Final Crisis Theory of Impenetrability

Three issues into Final Crisis, there’s a large contingent of people who feel that the book is “impenetrable,” and that it requires an encyclopedic knowledge of the DC Universe in order to understand it. I disagree. In fact, I think up to a point, knowledge of DC actually makes it harder to understand it.

From what I’ve read, the biggest complaints seem to be coming from people who know quite a bit about the DC universe and are annoyed that they don’t know the background on, say, Frankenstein (as he fits into the DCU), or Anthro, or Libra, etc. On the other hand, people who aren’t totally immersed in DC history assume they’re not going to recognize everyone, and are more willing to go with the flow.

Certainly, the book is steeped in the DC Universe. But for the most part, the characters’ back-stories don’t seem to be necessary to understand what’s going on in this story.

Example 1: The prologue in the first issue was set in pre-history, in which Metron of the New Gods filled the Prometheus role and gave fire to humans. A cavemen battle featured DC characters Anthro and Vandal Savage. A lot of people complained that if they hadn’t recognized the characters, they’d be lost. Well, no, not really — they’d just see a battle among cavemen, which gets the main idea across quite nicely.

Example 2: Frankenstein and S.H.A.D.E. figure prominently in the opening scenes of issue three. If you haven’t read Seven Soldiers: Frankenstein, you might wonder what the heck Frankenstein’s monster is doing working for an F.B.I.-like agency. On the other hand, the scene would still work if it were a random F.B.I. or S.H.A.D.E. agent. The back-story on the character isn’t necessary to understand his role here.

Oddly, I haven’t seen anyone complaining (yet) that they needed to pick up a Cave Carson showcase in order to understand the scene in which they discover a petroglyph.

I believe it was Bruce Timm who explained that on the Justice League cartoon, they made an effort to use existing characters from DC’s stable whenever possible. In one episode they needed a sniper. They could have just had a random sniper, but they looked through DC’s roster and decided to use Deadshot. Was Deadshot’s background necessary to understand the resulting episode? Not at all.

In a lot of these cases, what readers are missing isn’t a critical piece of the story — it’s bonus material. And again, it’s the people who have a solid but not thorough knowledge of DC who feel left out, because they know, say, JLA backward and forward, but not Kamandi, or they’ve memorized everything Geoff Johns has ever written, but didn’t read Seven Soldiers. So they feel like they should know the back-story.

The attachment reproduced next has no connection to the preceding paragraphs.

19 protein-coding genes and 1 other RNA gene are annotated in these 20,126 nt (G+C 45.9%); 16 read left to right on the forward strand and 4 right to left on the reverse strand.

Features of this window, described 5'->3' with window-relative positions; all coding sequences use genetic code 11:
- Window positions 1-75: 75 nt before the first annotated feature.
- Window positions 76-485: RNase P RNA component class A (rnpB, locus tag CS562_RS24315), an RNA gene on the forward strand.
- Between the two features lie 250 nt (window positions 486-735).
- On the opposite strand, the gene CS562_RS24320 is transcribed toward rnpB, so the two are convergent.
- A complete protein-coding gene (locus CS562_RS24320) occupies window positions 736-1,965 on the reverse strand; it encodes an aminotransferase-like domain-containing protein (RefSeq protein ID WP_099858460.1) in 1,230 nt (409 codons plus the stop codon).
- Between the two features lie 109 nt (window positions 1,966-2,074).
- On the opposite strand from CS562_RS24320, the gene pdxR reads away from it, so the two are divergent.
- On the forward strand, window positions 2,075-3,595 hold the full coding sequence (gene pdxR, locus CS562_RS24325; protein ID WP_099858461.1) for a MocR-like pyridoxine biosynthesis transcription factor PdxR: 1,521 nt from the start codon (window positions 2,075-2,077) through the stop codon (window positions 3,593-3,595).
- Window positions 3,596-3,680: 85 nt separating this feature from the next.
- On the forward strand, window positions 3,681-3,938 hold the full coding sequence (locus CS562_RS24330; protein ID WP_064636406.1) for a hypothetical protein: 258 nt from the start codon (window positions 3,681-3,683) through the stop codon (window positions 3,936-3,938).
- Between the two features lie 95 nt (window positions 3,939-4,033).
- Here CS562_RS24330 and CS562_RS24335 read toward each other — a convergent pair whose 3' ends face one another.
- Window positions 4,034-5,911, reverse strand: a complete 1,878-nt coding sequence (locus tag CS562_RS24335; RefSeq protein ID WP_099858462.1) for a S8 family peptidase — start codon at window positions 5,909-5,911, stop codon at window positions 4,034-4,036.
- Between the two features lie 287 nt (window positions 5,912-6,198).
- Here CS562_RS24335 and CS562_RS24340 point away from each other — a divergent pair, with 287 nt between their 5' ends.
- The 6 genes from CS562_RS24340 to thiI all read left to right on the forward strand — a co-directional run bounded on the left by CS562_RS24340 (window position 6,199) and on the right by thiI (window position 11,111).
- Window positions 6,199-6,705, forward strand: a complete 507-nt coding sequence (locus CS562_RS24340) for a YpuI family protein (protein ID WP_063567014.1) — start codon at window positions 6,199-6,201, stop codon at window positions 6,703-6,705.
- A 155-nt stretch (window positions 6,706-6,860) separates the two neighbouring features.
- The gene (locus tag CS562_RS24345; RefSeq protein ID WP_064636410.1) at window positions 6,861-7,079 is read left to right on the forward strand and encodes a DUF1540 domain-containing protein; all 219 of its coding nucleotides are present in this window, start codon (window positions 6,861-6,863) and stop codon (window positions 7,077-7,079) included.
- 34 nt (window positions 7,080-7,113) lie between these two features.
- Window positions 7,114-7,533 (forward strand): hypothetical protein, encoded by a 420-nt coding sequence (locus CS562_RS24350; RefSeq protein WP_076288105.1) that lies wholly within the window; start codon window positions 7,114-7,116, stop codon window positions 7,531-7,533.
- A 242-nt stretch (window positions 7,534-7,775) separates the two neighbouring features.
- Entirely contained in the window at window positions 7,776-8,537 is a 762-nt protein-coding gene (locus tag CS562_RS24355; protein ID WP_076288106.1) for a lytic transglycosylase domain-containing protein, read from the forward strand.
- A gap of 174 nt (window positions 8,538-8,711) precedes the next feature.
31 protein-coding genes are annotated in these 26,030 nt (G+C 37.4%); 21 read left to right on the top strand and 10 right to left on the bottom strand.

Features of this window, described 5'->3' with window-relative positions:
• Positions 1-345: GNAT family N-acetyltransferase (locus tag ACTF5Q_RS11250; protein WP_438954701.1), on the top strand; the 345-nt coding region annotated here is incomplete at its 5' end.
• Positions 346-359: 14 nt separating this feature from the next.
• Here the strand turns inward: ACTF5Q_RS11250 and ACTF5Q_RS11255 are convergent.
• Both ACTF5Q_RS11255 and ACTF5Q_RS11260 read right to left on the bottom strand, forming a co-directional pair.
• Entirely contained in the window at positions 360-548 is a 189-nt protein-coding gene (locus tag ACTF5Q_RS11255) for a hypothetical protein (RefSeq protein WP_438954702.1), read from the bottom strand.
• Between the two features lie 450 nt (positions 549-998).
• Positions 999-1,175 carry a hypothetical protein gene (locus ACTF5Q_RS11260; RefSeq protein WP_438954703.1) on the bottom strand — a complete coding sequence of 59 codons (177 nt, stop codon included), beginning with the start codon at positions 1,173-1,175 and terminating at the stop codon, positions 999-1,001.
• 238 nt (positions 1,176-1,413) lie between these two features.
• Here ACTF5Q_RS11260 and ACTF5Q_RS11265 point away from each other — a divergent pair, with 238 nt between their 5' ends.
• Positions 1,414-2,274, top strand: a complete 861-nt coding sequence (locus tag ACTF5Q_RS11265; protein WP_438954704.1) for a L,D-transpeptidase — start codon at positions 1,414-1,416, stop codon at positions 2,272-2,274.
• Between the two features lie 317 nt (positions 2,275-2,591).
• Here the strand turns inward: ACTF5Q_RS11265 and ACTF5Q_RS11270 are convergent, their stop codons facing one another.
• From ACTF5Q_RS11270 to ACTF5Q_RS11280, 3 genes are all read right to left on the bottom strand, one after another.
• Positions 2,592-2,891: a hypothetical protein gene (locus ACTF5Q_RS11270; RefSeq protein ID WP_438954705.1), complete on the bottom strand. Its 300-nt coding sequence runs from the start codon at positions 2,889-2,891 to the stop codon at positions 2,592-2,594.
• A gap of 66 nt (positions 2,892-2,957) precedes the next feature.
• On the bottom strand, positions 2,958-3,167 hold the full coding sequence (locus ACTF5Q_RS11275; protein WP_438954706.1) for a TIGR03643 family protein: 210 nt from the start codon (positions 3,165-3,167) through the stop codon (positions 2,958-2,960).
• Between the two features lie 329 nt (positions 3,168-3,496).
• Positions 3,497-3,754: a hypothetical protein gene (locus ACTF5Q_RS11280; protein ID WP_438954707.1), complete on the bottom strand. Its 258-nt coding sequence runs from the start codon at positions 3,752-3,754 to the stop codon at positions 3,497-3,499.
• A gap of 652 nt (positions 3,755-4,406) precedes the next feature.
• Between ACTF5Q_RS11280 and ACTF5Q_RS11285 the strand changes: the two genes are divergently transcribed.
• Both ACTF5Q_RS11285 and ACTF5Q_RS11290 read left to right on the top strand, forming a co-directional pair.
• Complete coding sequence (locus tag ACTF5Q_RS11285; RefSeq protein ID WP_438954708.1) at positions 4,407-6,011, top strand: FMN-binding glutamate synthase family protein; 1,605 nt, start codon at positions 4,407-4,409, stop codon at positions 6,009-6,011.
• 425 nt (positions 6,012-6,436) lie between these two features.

As an experiment, I handed the first issue to my wife, whose familiarity with the DC Universe mainly comes from the animated Justice League. She had some questions, certainly, but she was able to understand most of what was going on.

Working up the scale, you eventually get to the readers who do recognize almost everything, and then the key issue becomes: what attitude do they take toward the parts they don’t know? Are they frustrating? Or are they puzzles to solve?

As for myself, admittedly I do have a strong grounding in the DCU, having read a lot of their comics over the past two decades. But there were still characters I didn’t recognize, like Dan Turpin and Sonny Sumo. Heck, I missed the fact that the evil caveman in the prologue was Vandal Savage, which enhances a later scene (when Libra mentions that the world has been waiting a long time for Vandal Savage to make good on his threats to conquer it*). Even so, these gaps in my DC knowledge didn’t prevent me from figuring out what was going on, because I thought, oh, these must be new characters. Picking up the details through sites like Final Crisis Annotations certainly enhanced the experience, but I didn’t feel that my initial reading had suffered at all.

So in short, here’s my theory (well, really it’s just a hypothesis) on how readers react to Final Crisis:

  • Minimal DC knowledge: Accepts gaps in knowledge, goes with what they do know and what’s on the page, and follows the book.
  • Medium DC knowledge: Gaps in knowledge are infuriating, feels the book is impenetrable.
  • Extensive DC knowledge: Follows the book, then gets involved in discussions afterward to see what they missed.

*I prefer the take given by some story I can’t remember, in which Vandal Savage says, “From time to time, I have chosen to rule the world.” It makes him more menacing, to think that for the most part he isn’t really trying, and when he has put the effort in, he’s succeeded.

11 thoughts on “Final Crisis Theory of Impenetrability

  1. Will

    Interesting points you have there. I think you are right, but I have another angle on the whole thing. Regardless of the required knowledge, I feel like what they are doing in FC is just silly. I’m trying really hard to like this story… but I just can’t. The only reason I’m reading it now is for the Flash story, and I was surprised that #3 featured them so little.

    The story itself, for me at least, features far too many characters that are either unknown to me or dated. It once again feels like a checklist of plot points and devices that have to happen to reach some ultimate goal or revelation.

    It feels like this whole story was born out of a provocative end point, and now we just need to get there as fast as we can.

    I would rather read a well written character driven story than Final Crisis any day. I think the only other story I have read that had this much going on in every page that I actually liked was Batman: Hush.

    The “anti life equation” spreading to the Internet? Ugh, it makes me want to smack my forehead.

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  2. rwe1138

    I really only know Cave Carson because Johns used him in a few issues of JSA a while back.

    Concerning the animated Justice League, I believe they used Fireman Farrell in one episode. Just a fun easter egg for old time fans.